Driving, dishing Josh Harrellson: Kentucky's point center? (Nick Laham/Getty Images)
Consider this your ultimate Final Four study aid: The Tourney Blog breaks down a critical part of each team’s offensive attack, in its full screen-grab glory.
Kentucky: The Harrellson Hub
Forget the Dribble Drive Motion; although the Wildcats have the most efficient halfcourt offense* left in the tournament, what they’re running now is the Jorts Special. Senior center Josh Harrellson’s handoff and ball-screen service has become a primary method of freeing up shooters and drivers on the perimeter, and UK coaches add new wrinkles to Jorts’ attack for each game. Below are five different Harrellson-initiated scoring attempts from the past two rounds:
Example No. 1: Drive Right, Handoff
At the beginning of this set against Ohio State, Harrellson calls for the ball at the top of the key, receives it, and then drives right to initiate a handoff and screen for DeAndre Liggins. Liggins takes the handoff and drives in a curl pattern around Harrellson to the rim.
Example No. 2: Drive Right, Handoff (with a twist)
This is a similar set from the Sweet 16, except that it starts with Brandon Knight feigning setting a screen (frame 1) for Darius Miller in the right corner. Knight drops below Miller, and then uses Miller’s screen (frame 2) and Harrellson’s handoff (frame 3) to ditch Aaron Craft and get an open look for a three.
Example No. 3: Pick & Pop into Handoff & Roll
Here, Harrellson begins without the ball, setting a low-side ballscreen for Knight on the right wing (frame 1). Knight drives right off the screen, and Harrellson pops to the wing, where he receives the ball. Rather than reversing it or looking for a three, he immediately initiates a handoff play with Knight, driving at him down the right sideline (frames 2 + 3). When Harrellson’s man, Jared Sullinger, hedges to prevent Knight from shooting an easy three, Harrellson rolls to the rim (frame 4) and receives a bounce pass from Knight, which is converted into a dunk.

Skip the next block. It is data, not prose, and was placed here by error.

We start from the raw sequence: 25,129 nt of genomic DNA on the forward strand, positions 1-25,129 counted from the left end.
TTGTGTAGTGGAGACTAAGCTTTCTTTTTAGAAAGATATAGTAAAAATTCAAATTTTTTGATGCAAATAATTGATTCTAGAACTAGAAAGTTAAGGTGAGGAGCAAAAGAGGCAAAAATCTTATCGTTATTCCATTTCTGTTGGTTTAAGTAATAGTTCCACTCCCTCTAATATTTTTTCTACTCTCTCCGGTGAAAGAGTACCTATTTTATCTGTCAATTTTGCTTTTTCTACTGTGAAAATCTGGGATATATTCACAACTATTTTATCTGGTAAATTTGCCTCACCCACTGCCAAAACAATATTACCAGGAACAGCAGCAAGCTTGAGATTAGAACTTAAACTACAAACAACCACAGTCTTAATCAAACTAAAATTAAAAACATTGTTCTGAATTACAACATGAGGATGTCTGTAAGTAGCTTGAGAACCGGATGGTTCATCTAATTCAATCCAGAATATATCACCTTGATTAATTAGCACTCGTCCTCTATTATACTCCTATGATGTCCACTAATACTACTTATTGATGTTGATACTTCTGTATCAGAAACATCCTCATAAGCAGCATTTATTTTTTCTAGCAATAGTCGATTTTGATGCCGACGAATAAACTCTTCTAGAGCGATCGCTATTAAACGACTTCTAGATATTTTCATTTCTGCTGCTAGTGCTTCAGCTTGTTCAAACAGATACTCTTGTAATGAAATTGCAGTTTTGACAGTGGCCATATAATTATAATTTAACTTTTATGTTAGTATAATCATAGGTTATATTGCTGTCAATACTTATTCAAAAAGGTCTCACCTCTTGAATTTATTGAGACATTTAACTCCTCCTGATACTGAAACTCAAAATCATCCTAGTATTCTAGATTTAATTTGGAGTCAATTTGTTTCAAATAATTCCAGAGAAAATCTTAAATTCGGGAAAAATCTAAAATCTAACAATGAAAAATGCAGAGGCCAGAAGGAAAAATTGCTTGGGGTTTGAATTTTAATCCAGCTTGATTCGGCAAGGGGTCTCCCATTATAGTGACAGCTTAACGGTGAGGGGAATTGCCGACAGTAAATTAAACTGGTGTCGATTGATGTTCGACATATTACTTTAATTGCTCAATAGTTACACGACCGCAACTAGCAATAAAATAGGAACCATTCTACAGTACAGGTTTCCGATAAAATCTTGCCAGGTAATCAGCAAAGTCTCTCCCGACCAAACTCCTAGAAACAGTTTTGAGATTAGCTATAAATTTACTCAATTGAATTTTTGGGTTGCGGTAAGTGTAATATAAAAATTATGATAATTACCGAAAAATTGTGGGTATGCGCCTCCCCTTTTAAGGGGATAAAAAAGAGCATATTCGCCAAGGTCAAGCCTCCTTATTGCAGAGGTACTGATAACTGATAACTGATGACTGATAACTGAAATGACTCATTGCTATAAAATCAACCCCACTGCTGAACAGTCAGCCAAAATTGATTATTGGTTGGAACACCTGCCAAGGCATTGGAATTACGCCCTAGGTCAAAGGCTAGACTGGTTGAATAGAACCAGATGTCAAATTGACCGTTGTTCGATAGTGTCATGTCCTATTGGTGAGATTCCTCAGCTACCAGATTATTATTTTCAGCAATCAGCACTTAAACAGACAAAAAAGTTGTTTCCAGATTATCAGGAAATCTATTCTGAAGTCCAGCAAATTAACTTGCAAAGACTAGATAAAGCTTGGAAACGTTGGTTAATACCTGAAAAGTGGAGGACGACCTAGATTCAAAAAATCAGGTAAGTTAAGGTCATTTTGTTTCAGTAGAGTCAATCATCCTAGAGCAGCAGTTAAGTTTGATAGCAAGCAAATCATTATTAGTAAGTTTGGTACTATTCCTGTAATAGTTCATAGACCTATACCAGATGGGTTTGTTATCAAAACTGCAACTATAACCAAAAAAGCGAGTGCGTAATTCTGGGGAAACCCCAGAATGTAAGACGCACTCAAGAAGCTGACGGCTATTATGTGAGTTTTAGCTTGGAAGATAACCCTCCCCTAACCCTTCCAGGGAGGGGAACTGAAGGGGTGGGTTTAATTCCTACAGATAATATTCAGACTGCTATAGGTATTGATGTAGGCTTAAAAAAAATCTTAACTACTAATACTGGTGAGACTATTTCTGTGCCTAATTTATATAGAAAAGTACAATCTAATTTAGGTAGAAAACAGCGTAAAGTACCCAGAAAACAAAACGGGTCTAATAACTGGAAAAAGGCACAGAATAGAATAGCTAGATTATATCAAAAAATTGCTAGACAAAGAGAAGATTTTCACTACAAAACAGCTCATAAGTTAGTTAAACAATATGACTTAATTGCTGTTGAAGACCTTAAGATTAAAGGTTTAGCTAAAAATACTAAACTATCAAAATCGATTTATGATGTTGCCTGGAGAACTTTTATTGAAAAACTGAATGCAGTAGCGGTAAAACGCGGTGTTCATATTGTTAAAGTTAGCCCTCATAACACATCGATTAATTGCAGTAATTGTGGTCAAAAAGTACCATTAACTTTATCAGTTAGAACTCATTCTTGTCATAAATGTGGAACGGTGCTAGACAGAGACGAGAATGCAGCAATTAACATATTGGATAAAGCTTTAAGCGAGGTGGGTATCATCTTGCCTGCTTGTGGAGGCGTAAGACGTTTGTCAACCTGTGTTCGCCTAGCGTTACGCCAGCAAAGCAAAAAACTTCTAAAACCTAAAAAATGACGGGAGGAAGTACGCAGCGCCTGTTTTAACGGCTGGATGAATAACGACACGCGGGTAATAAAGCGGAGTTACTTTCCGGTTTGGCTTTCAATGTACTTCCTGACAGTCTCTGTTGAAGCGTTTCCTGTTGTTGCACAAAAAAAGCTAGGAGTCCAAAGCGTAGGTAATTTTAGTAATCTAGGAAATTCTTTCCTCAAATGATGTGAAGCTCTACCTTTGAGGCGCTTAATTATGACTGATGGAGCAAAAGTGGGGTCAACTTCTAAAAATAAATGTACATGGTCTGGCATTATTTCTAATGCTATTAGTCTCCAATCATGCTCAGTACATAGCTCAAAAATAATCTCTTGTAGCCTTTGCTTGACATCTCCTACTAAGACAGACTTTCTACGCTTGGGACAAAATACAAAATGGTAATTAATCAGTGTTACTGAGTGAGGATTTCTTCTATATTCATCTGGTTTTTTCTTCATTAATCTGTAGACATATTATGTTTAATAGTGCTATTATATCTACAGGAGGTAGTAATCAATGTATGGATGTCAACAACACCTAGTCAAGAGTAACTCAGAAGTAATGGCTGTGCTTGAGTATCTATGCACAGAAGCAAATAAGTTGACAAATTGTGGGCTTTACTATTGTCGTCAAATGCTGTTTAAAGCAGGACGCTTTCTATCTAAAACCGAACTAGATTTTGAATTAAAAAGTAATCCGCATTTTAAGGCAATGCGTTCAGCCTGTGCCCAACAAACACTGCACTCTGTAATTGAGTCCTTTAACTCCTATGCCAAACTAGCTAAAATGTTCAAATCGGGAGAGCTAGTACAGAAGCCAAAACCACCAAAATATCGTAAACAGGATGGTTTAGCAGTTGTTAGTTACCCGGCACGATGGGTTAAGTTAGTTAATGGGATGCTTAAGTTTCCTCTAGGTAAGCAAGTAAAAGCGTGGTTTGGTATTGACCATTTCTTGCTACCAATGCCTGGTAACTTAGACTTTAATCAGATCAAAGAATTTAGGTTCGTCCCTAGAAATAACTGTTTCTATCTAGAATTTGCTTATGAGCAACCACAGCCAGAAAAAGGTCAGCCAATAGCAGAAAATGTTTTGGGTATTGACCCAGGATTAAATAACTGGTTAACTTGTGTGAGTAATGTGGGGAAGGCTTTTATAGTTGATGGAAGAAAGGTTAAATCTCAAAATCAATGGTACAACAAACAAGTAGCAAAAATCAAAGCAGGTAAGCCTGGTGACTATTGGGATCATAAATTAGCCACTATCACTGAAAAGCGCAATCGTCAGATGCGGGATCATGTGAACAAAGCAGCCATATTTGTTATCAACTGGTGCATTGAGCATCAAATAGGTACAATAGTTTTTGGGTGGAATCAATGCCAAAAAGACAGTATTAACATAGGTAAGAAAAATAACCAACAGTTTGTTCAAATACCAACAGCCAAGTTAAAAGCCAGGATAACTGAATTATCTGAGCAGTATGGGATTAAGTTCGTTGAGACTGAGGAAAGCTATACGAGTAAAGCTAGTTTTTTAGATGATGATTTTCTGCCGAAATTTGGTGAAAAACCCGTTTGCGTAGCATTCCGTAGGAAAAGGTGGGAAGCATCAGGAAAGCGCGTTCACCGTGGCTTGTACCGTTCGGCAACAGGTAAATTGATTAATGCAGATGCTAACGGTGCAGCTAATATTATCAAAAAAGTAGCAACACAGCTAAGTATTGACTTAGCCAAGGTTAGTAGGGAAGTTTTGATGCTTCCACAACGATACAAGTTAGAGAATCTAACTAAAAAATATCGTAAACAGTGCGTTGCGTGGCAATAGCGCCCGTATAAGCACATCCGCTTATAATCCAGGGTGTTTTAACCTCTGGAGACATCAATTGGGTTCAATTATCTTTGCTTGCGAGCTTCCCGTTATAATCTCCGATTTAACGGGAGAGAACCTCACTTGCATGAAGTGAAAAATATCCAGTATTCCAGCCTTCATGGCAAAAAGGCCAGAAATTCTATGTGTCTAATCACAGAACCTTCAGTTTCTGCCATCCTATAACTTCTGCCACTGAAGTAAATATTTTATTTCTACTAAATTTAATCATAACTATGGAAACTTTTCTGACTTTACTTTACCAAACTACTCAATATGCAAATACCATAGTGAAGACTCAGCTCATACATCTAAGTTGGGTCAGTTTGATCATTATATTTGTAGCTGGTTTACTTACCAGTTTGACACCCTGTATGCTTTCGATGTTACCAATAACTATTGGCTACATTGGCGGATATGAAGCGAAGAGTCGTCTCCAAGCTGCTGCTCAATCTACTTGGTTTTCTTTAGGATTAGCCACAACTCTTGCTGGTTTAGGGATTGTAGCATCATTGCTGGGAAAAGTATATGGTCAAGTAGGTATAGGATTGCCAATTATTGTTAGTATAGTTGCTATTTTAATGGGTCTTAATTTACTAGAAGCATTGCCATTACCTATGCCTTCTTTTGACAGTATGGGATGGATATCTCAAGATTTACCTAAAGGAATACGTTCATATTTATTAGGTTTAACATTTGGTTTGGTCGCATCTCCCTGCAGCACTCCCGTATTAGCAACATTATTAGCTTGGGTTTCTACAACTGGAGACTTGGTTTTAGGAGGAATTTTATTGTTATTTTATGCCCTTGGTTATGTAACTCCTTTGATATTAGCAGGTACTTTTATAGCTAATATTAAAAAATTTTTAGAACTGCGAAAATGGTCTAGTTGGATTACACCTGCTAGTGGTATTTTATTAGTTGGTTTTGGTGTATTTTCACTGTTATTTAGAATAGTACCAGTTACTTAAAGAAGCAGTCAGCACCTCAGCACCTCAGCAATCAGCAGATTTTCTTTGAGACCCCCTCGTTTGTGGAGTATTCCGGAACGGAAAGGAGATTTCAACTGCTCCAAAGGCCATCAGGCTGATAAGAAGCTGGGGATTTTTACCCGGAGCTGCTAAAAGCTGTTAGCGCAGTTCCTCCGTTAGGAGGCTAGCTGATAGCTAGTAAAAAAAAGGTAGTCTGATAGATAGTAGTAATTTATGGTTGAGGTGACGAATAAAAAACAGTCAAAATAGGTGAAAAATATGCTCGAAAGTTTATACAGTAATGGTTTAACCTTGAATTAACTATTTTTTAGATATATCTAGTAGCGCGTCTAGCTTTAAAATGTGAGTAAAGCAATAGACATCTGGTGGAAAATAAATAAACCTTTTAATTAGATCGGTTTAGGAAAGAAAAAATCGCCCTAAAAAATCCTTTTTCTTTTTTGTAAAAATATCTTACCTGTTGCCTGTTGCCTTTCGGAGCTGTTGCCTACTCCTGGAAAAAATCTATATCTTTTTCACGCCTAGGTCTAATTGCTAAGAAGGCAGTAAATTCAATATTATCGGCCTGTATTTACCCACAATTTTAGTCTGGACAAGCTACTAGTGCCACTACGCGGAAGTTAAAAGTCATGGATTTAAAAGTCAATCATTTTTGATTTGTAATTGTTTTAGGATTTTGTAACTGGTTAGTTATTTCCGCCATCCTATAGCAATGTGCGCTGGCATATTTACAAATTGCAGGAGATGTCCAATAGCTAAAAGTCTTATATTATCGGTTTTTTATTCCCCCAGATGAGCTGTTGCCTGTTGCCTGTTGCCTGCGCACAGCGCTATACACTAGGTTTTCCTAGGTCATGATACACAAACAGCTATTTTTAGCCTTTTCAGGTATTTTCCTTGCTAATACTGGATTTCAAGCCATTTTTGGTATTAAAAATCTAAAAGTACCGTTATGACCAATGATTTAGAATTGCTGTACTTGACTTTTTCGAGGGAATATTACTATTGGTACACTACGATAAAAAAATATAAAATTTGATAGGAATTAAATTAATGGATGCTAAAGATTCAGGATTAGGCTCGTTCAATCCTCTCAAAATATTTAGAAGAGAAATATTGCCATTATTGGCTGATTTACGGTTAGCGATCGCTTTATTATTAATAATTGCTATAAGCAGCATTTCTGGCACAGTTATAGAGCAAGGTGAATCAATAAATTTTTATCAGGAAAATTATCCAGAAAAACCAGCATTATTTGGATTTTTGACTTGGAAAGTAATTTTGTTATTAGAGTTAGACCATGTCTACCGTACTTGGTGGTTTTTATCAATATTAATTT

Example No. 4: Top-of-key Handoff
Harrellson only needs to take one dribble to make this play happen against North Carolina. He waits at the top of the key, with the ball, as Knight cuts up from the left block (frame 1), running his man off the back of Tyler Zeller (frame 2) and then curling around Harrellson to take the handoff (frame 3). With Harrellson’s backside sealing off the play, Knight can rise for a clear attempt at a three.
Example No. 5: The Keep ‘Em Honest Drive
If defenders — like Zeller — press up too far against Harrellson to prevent his side-to-side handoff drives, he now has the green light to take them off the dribble to the rim. Here, he simply rips the ball from left to right and gets a step past Zeller, with an open lane to the rim. Zeller recovered to block Harrellson’s shot in this instance, but Harrellson succeeded with this play against West Virginia, and could break it out once in the Final Four.
* Thanks to Harrellson and its brigade of quality long-range shooters, Kentucky averages the most halfcourt points per possession and highest effective field goal percentage, according to Synergy Sports Technology data:
|Halfcourt Offense Efficiency
UConn: Freeing Jeremy Lamb
Huskies star Kemba Walker creates so much offense from scratch that while he’s a joy to watch, he’s not exceptionally interesting in terms of Xs and Os. What’s worth examining is all the effort UConn puts into freeing the Robin to Walker’s Batman, Jeremy Lamb, for open jumpers and floaters in halfcourt sets. Late in the Elite Eight win over Arizona, Walker was even demanding that plays be run for Lamb, telling coach Jim Calhoun, “Let’s run circle for Jeremy.”